There is reason for hope.
Even as stocks fell on seemingly good news from the Federal Reserve, and Christmas Eve featured calls to banks asking if they have enough cash, the last few months show that the indicators driving the late 2018 stock market sell-off are improving.
For one, the Fed is less hawkish. Rates are still going to increase this year, but at a reduced clip. That should encourage investors and markets alike.
Bond yields have also rolled over. They increased to a 3.4 percent return on 10-year bonds, but have dropped to 2.77 percent since.
Similarly, oil prices have stabilized. Crude oil was up to $76 per barrel in October 2018. But since then, prices have dropped more than 30 percent, ushering in relief at the gas pump.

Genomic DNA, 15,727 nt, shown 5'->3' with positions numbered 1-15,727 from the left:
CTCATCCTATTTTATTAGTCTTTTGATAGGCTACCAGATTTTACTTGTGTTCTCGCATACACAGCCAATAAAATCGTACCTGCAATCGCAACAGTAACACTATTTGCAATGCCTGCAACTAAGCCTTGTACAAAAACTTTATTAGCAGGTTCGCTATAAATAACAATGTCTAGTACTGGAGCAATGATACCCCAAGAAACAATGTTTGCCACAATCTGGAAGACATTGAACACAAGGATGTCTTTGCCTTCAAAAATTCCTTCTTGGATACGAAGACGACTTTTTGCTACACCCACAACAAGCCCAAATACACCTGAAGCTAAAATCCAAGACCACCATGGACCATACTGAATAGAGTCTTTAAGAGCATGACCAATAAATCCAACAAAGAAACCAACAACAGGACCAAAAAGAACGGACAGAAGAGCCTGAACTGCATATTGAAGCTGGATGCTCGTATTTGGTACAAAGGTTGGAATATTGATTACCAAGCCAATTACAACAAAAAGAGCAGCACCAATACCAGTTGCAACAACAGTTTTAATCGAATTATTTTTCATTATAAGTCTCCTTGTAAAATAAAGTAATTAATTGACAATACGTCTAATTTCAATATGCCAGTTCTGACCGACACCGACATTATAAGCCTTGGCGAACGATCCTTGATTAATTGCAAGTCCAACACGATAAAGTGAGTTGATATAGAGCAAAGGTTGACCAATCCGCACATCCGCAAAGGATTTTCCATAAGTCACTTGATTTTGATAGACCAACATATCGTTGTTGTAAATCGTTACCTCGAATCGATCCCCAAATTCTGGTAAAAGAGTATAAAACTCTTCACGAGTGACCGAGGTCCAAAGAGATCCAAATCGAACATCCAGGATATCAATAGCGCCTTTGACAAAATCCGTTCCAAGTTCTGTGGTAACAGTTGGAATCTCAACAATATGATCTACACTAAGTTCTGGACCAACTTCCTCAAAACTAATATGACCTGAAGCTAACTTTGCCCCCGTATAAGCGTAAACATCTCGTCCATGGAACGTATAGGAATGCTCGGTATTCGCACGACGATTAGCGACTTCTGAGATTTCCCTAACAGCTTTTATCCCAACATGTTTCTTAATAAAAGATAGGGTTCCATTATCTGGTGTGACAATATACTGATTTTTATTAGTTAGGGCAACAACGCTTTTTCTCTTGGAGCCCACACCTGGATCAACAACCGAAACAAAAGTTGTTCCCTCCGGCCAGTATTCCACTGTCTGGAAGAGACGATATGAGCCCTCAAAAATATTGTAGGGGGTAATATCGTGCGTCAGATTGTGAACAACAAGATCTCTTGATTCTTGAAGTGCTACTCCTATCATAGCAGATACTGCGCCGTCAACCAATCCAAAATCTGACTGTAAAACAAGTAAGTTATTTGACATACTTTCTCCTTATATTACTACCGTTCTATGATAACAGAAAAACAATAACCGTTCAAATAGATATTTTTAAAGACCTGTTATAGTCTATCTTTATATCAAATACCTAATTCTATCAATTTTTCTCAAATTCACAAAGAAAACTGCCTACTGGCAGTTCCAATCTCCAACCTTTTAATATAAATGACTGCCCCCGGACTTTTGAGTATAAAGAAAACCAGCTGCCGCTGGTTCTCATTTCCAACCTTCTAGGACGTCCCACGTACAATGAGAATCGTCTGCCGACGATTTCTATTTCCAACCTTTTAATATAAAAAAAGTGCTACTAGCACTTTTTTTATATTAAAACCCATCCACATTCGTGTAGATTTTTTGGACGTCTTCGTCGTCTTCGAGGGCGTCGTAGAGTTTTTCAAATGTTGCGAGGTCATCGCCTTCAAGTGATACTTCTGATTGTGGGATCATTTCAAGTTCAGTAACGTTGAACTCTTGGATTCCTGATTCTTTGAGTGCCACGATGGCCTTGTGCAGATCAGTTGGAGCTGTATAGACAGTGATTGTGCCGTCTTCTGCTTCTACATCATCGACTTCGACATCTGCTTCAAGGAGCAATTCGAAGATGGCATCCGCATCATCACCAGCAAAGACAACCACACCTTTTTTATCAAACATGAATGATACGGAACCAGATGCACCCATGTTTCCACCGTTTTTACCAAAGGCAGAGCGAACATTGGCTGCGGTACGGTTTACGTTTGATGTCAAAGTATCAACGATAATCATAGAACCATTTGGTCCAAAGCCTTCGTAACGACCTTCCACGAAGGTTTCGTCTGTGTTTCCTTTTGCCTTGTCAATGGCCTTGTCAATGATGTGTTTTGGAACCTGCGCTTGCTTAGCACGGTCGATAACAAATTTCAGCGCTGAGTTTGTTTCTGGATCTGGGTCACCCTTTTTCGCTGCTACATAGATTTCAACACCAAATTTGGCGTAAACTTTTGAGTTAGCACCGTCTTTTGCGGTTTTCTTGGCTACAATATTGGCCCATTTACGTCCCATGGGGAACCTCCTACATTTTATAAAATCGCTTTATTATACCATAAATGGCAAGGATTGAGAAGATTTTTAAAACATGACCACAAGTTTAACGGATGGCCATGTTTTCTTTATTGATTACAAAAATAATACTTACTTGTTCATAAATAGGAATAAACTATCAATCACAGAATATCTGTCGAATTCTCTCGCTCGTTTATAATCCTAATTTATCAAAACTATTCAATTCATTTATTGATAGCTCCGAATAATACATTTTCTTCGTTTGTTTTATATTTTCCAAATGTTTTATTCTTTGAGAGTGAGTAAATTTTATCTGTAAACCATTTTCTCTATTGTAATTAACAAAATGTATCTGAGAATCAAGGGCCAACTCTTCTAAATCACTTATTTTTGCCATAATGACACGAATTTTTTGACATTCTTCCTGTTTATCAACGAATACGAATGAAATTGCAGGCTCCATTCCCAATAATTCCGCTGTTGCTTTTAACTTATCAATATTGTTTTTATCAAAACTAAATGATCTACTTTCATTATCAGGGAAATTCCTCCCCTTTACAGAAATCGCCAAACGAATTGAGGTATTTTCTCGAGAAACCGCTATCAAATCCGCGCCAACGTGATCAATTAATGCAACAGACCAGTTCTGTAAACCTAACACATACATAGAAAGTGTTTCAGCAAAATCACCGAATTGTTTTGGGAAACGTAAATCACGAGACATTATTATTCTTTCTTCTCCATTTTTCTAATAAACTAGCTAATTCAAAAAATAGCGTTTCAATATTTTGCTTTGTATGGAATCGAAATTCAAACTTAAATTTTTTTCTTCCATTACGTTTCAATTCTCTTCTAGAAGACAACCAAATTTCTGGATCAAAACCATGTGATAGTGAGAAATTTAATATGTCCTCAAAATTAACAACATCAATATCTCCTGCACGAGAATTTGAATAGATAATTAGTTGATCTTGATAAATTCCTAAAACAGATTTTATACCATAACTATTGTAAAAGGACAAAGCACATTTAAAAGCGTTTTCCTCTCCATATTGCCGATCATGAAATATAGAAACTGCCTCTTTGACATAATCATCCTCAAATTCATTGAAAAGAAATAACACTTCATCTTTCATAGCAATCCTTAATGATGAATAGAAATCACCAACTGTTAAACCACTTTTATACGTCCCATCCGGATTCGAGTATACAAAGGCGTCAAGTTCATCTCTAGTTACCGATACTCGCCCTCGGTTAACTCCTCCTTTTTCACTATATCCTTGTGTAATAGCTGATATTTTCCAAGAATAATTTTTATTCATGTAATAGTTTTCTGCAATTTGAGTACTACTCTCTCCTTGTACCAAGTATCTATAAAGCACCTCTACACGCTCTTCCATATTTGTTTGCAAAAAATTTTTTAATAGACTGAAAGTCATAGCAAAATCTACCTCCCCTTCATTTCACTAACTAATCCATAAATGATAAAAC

Also encouraging is the stalemate in the U.S. versus China trade wars. Even if the hold is only temporary, it seems clear both sides seek solutions. While uncertainty abounds, negotiating is better than all-out war.
Staying on the international front, the fact that the Italian government reached a budget accord with the European Commission is positive. Yes, the can may have been kicked down the road, but at least the agreement has calmed markets in the near-term.
Lastly, the crazy valuations in the stock market are becoming saner. The price-to-earnings ratio (PE ratio) for the S&P 500 was near 21 in October 2018. Today, it’s closer to 17, meaning the premium on stock prices is decreasing.
Yes, anything can change in the future. And yes, poor economic conditions will arise at some point.
But thankfully, they’re not here just yet.